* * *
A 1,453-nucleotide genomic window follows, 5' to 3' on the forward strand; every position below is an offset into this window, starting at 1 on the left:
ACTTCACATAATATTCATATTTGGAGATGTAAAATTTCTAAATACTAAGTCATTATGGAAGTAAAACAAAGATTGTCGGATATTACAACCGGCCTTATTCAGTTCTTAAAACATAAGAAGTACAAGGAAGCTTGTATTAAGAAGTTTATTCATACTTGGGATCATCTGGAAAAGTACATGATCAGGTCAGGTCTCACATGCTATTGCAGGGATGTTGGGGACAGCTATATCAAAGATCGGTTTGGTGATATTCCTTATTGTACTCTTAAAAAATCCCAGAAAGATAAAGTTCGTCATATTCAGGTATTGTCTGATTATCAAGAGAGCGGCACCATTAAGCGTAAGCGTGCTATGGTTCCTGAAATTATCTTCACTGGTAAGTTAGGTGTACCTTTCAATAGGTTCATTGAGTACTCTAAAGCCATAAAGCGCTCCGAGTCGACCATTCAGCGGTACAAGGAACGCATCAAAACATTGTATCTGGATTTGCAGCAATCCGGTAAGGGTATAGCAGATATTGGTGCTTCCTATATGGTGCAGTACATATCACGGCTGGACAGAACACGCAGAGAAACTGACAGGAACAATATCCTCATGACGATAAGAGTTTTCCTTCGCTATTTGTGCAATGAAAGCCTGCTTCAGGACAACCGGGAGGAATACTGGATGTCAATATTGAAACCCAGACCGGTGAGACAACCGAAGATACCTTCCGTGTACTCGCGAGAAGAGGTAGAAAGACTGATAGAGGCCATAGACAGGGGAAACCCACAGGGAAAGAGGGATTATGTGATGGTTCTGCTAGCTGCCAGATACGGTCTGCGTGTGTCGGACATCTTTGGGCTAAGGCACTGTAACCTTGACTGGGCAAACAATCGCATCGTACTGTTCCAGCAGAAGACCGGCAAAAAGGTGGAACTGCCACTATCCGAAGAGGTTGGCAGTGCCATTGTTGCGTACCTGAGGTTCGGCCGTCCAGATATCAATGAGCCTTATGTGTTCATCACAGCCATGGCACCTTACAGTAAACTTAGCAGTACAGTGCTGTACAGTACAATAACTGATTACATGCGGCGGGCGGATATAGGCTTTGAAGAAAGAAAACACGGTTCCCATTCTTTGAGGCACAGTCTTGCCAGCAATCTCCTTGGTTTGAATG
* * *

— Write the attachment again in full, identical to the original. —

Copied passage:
A 1,453-nucleotide genomic window follows, 5' to 3' on the forward strand; every position below is an offset into this window, starting at 1 on the left:
ACTTCACATAATATTCATATTTGGAGATGTAAAATTTCTAAATACTAAGTCATTATGGAAGTAAAACAAAGATTGTCGGATATTACAACCGGCCTTATTCAGTTCTTAAAACATAAGAAGTACAAGGAAGCTTGTATTAAGAAGTTTATTCATACTTGGGATCATCTGGAAAAGTACATGATCAGGTCAGGTCTCACATGCTATTGCAGGGATGTTGGGGACAGCTATATCAAAGATCGGTTTGGTGATATTCCTTATTGTACTCTTAAAAAATCCCAGAAAGATAAAGTTCGTCATATTCAGGTATTGTCTGATTATCAAGAGAGCGGCACCATTAAGCGTAAGCGTGCTATGGTTCCTGAAATTATCTTCACTGGTAAGTTAGGTGTACCTTTCAATAGGTTCATTGAGTACTCTAAAGCCATAAAGCGCTCCGAGTCGACCATTCAGCGGTACAAGGAACGCATCAAAACATTGTATCTGGATTTGCAGCAATCCGGTAAGGGTATAGCAGATATTGGTGCTTCCTATATGGTGCAGTACATATCACGGCTGGACAGAACACGCAGAGAAACTGACAGGAACAATATCCTCATGACGATAAGAGTTTTCCTTCGCTATTTGTGCAATGAAAGCCTGCTTCAGGACAACCGGGAGGAATACTGGATGTCAATATTGAAACCCAGACCGGTGAGACAACCGAAGATACCTTCCGTGTACTCGCGAGAAGAGGTAGAAAGACTGATAGAGGCCATAGACAGGGGAAACCCACAGGGAAAGAGGGATTATGTGATGGTTCTGCTAGCTGCCAGATACGGTCTGCGTGTGTCGGACATCTTTGGGCTAAGGCACTGTAACCTTGACTGGGCAAACAATCGCATCGTACTGTTCCAGCAGAAGACCGGCAAAAAGGTGGAACTGCCACTATCCGAAGAGGTTGGCAGTGCCATTGTTGCGTACCTGAGGTTCGGCCGTCCAGATATCAATGAGCCTTATGTGTTCATCACAGCCATGGCACCTTACAGTAAACTTAGCAGTACAGTGCTGTACAGTACAATAACTGATTACATGCGGCGGGCGGATATAGGCTTTGAAGAAAGAAAACACGGTTCCCATTCTTTGAGGCACAGTCTTGCCAGCAATCTCCTTGGTTTGAATG